Consumer Health Digest #07-37

Your Weekly Update of News and Reviews
September 25, 2007

Consumer Health Digest is a free weekly e-mail newsletter edited by Stephen Barrett, M.D., and cosponsored by NCAHF and Quackwatch. It summarizes scientific reports; legislative developments; enforcement actions; news reports; Web site evaluations; recommended and nonrecommended books; and other information relevant to consumer protection and consumer decision-making.

New rules announced for ozone-producing air cleaners. The California Air Resources Board (CARB) has adopted the nation's first regulation to prohibit indoor air cleaners from emitting more than 0.050 parts per million of ozone. Ozone is the main ingredient of smog. Very low exposure is tolerable to humans, but at higher levels adverse health effects can result. Much research has led California to establish an outdoor ozone standard of 0.070 parts per million over an 8-hour period, and 0.090 parts per million over a one-hour period. Exposure beyond this level can lead to lung inflammation and impaired functioning, coughing, chest tightness, shortness of breath, worsening asthma symptoms, hospitalization due to respiratory issues, and potentially death. [California cleans up indoor air cleaners. CARB news release, Sept 27, 2007] The new regulation, which takes effect in 2009, will exempt industrial and commercial uses of ozone generators when people are not present.

Another study finds no neurologic damage from vaccines. It has been hypothesized that early exposure to thimerosal, a mercury-containing preservative used in vaccines and immune globulin preparations, is associated with neuropsychological deficits in children. However, a study of 1047 children who received these preparations between 1993 and 1998 has found no such association. [Thompson WW. Early thimerosal exposure and neuropsychological outcomes at 7 to 10 years. New England Journal of Medicine 357:1281-1292, 2007] Thimerosal was used in tiny amounts as a vaccine preservative. Even though exposure was slight, it was removed from most vaccines as an extra precautionary measure. An editorial accompanying the recent study traces the history of its use and the irresponsible way that it and certain other vaccines were criticized. [Offit PA. Thimerosal and vaccines: A cautionary tale. New England Journal of Medicine 357:1278-1279, 2007] The journal has posted the full text of both articles.

New review highlights neck manipulation dangers. Edzard Ernst, a leading analyst of "complementary medicine" research, has systematically reviewed reports of adverse effects of neck manipulation published between 2001 and 2006. In case reports or case series, more than 200 patients were suspected to have been seriously harmed. The most common serious effects were due to vertebral artery dissections. Two prospective reports suggested that relatively mild adverse effects occur in 30% to 61% of all patients. Most of the reported cases were treated by chiropractors. Survey data indicated that even serious adverse effects are rarely reported in the medical literature. After noting that "the effectiveness of spinal manipulation for most indications is less than convincing, Ernst concluded:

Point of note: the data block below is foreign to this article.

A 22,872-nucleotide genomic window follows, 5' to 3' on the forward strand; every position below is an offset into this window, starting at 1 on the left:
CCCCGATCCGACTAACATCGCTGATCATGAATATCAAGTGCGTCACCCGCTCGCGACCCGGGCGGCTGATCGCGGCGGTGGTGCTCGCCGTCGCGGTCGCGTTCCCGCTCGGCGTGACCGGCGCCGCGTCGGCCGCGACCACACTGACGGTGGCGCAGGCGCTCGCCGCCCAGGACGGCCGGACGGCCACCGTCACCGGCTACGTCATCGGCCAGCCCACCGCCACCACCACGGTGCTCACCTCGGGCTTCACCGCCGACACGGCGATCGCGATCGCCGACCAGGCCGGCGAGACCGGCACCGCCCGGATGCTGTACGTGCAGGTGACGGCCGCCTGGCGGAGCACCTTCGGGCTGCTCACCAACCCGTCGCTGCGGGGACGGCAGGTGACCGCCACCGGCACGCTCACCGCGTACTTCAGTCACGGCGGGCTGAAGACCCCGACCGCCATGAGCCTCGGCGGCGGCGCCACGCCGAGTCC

Spinal manipulation, particularly when performed on the upper spine, is frequently associated with mild to moderate adverse effects. It can also result in serious complications such as vertebral artery dissection followed by stroke. Currently, the incidence of such events is not known. In the interest of patient safety we should reconsider our policy towards the routine use of spinal manipulation.

The full text of the report is online. [Ernst E. Adverse effects of spinal manipulation: A systematic review. Journal of the Royal Society of medicine 100:330-338, 2007] Quackwatch has additional information about the risk of neck manipulation.

Dore treatment criticized. Dorothy Bishop, a psychology professor at Oxford University, has severely criticized the Dore treatment and the research that claims it works. [Bishop DVM. Curing dyslexia and attention-deficit hyperactivity disorder by training motor co-ordination: Miracle or myth? Journal of Paediatrics and Child Health 43:653–655, 2007] Bishop's report concludes:

Dore Achievement Centres are springing up world-wide with a mission to cure cerebellar developmental delay, thought to be the cause of dyslexia, attention-deficit hyperactivity disorder, dyspraxia and Asperger’s syndrome. Remarkable success is claimed for an exercise-based treatment that is designed to accelerate cerebellar development. Unfortunately, the published studies are seriously flawed. On measures where control data are available, there is no credible evidence of significant gains in literacy associated with this intervention. There are no published studies on efficacy with the clinical groups for whom the programme is advocated. It is important that family practitioners and paediatricians are aware that the claims made for this expensive treatment are misleading.

Dore's Web site states: "The Dore Programme of physical and mental exercise fine tunes and hard wires those parts of your skill learning centre so that learning becomes easy and automatic, giving you optimal performance in reading, handwriting, spelling, physical coordination, attention and memory." The exercises are said to "develop the cerebellum." The program, which is available at 50 "centers" worldwide, costs about $4,000, is said to take 12 to 18 months to complete. Wikipedia has a comprehensive report.

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This page was revised on September 29, 2007.